The Oklahoma City School District is the largest school district in the state, with more than 40,000 students in 78 schools.
Like most urban school systems, the district serves almost entirely low-income students and struggles with student achievement and test scores.
However, many consider this year a turning point for the district, which has posted growing enrollment and is implementing a number of reform strategies.
The district went through nine superintendents in 10 years, but has found steady leadership — according to a review by the independent Foundation of Oklahoma City Public Schools — in Superintendent Karl Springer. Springer signed a three-year contract this summer.
Once rife with financial issues, the district weathered the economic decline using a substantial reserve fund and about 130 layoffs to balance the budget.
"All children will be college-ready and work-ready when they graduate," Springer said, explaining the district's ultimate goal. "We want our students on grade level by the end of third grade and we want a safe environment for our students."
At the elementary school level, Springer said, the district is training teachers and principals in Great Expectations, an Oklahoma-based teacher training program that emphasizes proper student behavior and teacher mindsets.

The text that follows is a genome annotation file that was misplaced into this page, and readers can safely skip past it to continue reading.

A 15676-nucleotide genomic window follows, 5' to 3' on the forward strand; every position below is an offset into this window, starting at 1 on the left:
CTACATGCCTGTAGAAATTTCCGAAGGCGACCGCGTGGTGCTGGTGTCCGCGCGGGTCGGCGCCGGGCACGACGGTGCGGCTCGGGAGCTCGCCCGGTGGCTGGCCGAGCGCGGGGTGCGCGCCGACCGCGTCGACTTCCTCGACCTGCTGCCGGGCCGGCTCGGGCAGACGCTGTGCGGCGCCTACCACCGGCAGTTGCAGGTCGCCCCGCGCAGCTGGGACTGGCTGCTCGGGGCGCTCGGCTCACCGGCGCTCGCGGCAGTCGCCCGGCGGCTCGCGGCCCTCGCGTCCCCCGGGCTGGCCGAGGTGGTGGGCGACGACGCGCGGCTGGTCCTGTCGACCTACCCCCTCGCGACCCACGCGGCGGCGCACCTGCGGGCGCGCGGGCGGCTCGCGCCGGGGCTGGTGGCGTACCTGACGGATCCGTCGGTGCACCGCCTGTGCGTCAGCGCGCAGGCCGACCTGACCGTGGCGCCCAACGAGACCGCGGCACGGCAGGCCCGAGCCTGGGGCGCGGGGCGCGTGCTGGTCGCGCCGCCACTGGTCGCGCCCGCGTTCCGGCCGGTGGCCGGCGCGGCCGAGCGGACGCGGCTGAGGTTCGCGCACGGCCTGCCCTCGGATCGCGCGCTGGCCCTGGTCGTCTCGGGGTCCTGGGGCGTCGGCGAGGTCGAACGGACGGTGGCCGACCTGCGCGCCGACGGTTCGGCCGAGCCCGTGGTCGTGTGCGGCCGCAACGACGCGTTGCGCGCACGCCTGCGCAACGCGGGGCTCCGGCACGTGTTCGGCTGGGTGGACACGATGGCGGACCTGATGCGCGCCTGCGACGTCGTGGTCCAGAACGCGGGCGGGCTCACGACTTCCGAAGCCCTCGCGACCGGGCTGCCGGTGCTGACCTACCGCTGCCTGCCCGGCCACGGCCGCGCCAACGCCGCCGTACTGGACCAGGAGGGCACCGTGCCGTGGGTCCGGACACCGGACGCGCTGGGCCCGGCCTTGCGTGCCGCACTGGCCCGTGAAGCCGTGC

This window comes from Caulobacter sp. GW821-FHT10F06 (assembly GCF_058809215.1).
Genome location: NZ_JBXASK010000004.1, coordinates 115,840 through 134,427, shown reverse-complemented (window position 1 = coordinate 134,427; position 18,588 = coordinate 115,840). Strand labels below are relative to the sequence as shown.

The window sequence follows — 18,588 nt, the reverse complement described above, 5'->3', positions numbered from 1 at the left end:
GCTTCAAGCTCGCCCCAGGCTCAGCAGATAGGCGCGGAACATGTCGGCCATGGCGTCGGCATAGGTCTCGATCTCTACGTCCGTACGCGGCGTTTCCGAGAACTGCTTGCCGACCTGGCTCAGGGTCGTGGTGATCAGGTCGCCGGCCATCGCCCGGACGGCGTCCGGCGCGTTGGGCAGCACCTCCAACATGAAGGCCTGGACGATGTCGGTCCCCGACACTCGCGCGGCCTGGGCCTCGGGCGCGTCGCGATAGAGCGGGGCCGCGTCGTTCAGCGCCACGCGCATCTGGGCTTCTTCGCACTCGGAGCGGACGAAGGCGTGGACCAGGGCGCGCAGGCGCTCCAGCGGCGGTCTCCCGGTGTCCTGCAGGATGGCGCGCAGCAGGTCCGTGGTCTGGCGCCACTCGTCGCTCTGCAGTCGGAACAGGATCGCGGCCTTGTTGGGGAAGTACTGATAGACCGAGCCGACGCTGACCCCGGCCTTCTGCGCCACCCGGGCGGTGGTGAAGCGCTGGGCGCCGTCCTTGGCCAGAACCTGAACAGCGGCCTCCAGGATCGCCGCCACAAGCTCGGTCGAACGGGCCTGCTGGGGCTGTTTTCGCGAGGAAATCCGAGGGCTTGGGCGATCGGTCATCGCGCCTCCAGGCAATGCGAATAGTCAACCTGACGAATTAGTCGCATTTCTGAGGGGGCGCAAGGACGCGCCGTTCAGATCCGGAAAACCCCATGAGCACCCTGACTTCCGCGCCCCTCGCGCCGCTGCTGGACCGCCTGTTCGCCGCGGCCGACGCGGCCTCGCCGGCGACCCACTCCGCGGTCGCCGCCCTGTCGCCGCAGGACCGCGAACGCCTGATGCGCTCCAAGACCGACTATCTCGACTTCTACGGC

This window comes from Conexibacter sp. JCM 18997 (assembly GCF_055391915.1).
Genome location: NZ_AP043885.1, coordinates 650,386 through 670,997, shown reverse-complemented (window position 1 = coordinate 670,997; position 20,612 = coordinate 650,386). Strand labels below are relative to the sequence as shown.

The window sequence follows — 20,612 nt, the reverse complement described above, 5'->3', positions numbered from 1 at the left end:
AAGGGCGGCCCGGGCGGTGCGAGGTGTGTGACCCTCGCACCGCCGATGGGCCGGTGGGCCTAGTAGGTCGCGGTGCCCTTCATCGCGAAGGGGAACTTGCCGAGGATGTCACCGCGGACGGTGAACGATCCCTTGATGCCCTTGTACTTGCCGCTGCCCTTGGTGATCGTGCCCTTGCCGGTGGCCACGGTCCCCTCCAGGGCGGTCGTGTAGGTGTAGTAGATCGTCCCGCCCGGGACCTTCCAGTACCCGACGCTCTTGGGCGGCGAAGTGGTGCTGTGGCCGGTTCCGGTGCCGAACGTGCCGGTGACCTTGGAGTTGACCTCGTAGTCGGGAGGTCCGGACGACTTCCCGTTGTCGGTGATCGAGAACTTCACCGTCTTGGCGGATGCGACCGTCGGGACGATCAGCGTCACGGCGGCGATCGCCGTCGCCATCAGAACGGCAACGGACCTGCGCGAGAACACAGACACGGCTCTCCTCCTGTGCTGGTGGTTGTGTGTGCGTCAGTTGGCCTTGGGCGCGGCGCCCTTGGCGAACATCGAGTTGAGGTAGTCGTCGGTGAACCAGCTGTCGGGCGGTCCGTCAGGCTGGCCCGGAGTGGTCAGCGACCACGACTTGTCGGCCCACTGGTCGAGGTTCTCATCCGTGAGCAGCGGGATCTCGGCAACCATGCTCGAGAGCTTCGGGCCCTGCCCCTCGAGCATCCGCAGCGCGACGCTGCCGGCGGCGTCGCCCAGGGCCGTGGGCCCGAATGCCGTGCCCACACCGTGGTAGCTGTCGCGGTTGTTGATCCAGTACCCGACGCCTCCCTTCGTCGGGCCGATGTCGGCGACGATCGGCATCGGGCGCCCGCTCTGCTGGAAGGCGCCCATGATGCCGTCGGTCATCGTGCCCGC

In the district's middle and high schools, ACT America's Choice is entering its second year of implementation. The roughly $2.7 million-a-year program has teachers throughout the district teaching a love of reading, through the 25-book campaign, and undergoing professional development.
Known as Rigor and Readiness, the program was designed by the for-profit company America's Choice in concert with the nonprofit ACT to help middle school students succeed in math and reading, while preparing high school students for college.
Finally, the district received $12 million this summer to reform its three lowest-performing schools under the No Child Left Behind Act.
The reforms at those schools — including longer school days and new personnel — will serve as models for the district if they succeed in improving the quality of education, officials said.